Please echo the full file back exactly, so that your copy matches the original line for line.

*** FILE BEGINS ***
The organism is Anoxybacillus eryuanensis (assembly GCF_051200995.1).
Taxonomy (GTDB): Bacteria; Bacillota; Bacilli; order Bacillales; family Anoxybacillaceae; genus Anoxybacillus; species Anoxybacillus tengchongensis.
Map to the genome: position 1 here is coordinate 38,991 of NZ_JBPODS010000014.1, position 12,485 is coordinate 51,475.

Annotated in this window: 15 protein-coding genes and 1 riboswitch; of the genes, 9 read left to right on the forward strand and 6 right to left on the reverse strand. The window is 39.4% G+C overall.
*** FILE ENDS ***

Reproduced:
The organism is Anoxybacillus eryuanensis (assembly GCF_051200995.1).
Taxonomy (GTDB): Bacteria; Bacillota; Bacilli; order Bacillales; family Anoxybacillaceae; genus Anoxybacillus; species Anoxybacillus tengchongensis.
Map to the genome: position 1 here is coordinate 38,991 of NZ_JBPODS010000014.1, position 12,485 is coordinate 51,475.

Annotated in this window: 15 protein-coding genes and 1 riboswitch; of the genes, 9 read left to right on the forward strand and 6 right to left on the reverse strand. The window is 39.4% G+C overall.